Mar­lon Williams


Make Way for Love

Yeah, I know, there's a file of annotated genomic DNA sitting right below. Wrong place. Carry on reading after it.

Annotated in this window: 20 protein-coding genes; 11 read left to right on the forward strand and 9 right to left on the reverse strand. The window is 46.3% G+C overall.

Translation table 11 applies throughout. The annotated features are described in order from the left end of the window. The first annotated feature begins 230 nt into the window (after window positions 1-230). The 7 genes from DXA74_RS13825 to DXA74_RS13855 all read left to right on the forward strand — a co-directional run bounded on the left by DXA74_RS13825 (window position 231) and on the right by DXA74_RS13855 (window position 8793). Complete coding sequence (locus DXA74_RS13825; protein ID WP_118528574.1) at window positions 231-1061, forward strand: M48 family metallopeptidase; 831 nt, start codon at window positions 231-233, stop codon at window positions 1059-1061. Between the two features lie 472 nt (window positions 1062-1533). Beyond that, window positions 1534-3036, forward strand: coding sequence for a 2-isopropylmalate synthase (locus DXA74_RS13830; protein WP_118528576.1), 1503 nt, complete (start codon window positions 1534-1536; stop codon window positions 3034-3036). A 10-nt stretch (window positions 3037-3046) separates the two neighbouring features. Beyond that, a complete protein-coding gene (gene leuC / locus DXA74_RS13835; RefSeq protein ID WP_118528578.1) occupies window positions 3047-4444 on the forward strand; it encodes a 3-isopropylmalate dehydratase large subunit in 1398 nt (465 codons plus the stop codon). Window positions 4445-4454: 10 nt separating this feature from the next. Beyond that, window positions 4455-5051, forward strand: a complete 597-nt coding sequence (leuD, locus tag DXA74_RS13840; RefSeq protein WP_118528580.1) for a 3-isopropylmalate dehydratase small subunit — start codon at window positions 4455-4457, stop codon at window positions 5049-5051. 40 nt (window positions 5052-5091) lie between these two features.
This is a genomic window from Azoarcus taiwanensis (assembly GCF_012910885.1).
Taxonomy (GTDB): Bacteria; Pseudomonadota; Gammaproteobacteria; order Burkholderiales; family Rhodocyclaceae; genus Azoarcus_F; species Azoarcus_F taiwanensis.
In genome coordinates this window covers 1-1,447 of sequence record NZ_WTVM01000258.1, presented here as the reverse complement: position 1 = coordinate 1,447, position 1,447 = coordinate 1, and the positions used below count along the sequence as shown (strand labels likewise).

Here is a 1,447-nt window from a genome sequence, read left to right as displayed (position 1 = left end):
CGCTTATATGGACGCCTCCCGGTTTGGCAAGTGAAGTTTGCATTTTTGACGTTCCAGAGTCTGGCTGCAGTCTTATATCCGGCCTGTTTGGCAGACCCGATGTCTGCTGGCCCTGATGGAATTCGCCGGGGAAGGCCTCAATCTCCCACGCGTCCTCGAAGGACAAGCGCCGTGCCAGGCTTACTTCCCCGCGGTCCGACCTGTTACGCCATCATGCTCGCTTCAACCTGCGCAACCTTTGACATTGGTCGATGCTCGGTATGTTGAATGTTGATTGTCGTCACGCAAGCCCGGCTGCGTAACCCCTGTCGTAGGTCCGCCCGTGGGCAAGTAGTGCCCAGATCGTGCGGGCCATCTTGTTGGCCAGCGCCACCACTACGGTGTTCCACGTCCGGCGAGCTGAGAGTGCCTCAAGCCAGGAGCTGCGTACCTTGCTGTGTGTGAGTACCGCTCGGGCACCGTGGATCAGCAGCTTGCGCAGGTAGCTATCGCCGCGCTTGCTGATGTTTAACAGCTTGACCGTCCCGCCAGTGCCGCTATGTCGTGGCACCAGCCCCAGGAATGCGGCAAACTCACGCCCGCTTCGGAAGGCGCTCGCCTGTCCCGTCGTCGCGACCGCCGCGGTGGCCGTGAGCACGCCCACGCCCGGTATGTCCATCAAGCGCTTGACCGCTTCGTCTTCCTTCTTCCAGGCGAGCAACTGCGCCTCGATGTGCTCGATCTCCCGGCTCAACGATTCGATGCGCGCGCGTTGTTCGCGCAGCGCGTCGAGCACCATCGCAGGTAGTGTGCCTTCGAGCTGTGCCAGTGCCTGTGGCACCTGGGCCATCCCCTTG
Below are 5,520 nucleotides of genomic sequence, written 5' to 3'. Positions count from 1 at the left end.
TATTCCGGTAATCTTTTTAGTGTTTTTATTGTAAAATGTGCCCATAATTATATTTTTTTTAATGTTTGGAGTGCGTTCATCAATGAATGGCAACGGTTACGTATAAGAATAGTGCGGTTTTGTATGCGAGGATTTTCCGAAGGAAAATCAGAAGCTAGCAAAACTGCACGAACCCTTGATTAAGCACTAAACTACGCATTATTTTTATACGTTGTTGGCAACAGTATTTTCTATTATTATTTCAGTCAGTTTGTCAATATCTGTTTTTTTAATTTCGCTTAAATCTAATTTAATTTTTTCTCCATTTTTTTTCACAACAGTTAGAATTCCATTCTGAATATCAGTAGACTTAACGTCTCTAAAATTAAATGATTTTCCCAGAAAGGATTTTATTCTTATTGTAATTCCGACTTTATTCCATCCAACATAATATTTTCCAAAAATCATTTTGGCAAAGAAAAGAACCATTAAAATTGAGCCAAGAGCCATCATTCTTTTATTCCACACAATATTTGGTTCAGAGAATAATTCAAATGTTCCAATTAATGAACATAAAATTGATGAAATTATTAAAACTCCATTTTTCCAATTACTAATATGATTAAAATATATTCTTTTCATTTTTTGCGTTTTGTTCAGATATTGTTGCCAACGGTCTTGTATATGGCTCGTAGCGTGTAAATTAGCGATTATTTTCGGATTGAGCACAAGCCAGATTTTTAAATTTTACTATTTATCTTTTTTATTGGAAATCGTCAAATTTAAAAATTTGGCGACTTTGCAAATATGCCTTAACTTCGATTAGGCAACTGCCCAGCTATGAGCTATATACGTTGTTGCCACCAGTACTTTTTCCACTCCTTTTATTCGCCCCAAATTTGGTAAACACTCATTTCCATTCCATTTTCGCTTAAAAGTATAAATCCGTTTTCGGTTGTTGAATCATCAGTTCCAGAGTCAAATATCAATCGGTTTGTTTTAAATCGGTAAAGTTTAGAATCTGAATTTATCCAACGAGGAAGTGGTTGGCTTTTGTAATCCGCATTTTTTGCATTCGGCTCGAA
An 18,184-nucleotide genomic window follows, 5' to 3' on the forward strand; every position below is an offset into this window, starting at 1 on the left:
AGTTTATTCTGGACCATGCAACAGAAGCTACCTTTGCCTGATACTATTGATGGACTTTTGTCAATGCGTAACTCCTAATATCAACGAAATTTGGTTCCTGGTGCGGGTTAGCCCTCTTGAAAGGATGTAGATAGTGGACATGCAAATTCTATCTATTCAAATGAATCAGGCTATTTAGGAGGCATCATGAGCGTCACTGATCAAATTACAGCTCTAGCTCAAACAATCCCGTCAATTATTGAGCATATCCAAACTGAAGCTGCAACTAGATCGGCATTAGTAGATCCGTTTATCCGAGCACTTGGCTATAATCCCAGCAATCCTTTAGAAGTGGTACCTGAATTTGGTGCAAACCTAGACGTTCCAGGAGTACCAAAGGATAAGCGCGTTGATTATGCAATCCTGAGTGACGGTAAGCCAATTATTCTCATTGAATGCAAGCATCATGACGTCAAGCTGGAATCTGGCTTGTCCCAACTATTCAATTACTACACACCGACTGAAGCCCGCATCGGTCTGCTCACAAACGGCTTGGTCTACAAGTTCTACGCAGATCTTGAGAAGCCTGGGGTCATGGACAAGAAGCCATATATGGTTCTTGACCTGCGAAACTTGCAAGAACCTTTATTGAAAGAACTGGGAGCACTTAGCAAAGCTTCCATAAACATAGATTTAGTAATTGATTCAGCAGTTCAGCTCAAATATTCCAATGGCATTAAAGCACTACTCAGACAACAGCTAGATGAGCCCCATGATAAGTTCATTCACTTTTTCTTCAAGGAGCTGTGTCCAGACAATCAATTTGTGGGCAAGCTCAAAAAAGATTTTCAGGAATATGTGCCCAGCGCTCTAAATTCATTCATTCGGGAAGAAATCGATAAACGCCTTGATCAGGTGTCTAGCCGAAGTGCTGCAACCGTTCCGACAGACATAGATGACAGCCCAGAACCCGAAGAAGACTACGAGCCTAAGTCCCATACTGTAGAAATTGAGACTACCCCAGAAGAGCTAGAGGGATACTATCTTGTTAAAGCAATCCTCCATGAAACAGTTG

Like his friend, com­pa­triot and oc­ca­sional col­lab­o­ra­tor Tami Neil­son, New Zealand trou­ba­dour Mar­lon Williams is a shape-shift­ing mu­si­cal chameleon. On pre­vi­ous record­ings, he has tra­versed blues, blue­grass, coun­try, folk and rock ter­rain with au­thor­ity, but this eclec­ti­cism may have been a ca­reer hin­drance. This re­lease, how­ever, is far more fo­cused, com­prised of songs writ­ten in the af­ter­math of a re­la­tion­ship’s end. Williams ex­plores the full gamut of emo­tions, and that rich and res­o­nant voice is the per­fect ve­hi­cle. There is the pas­sion­ate plead­ing of “Can I Call You,” with lines like “let her find her way to you, I can’t be sure if she ever will.” Be­gin­ning with sparse pi­ano and a gui­tar strum, it builds with strings that will tug at your heart­strings with­out be­com­ing melo­dra­matic. “Party Boy” is a jeal­ousy-fu­elled tune with a touch of malev­o­lence, yet it has a frisky ’50s vibe to it. Another high­light is “No­body Gets What They Want Any­more,” a lush duet with Al­dous Harding; the fact that this was recorded af­ter Williams’ breakup with the singer adds fur­ther in­ten­sity to the pow­er­ful bal­lad. There is def­i­nitely some­thing retro about Williams’ vo­cals and the pro­duc­tion on the al­bum, with ob­vi­ous ref­er­ence points be­ing such emo­tion­ally ex­pres­sive bal­ladeers as Roy Or­bi­son, Scott Walker and Chris Isaak. The re­sult is a stun­ning work that will draw you back to re­peated, if oft in­tense, lis­ten­ing. (Dead Oceans www.dead­o­

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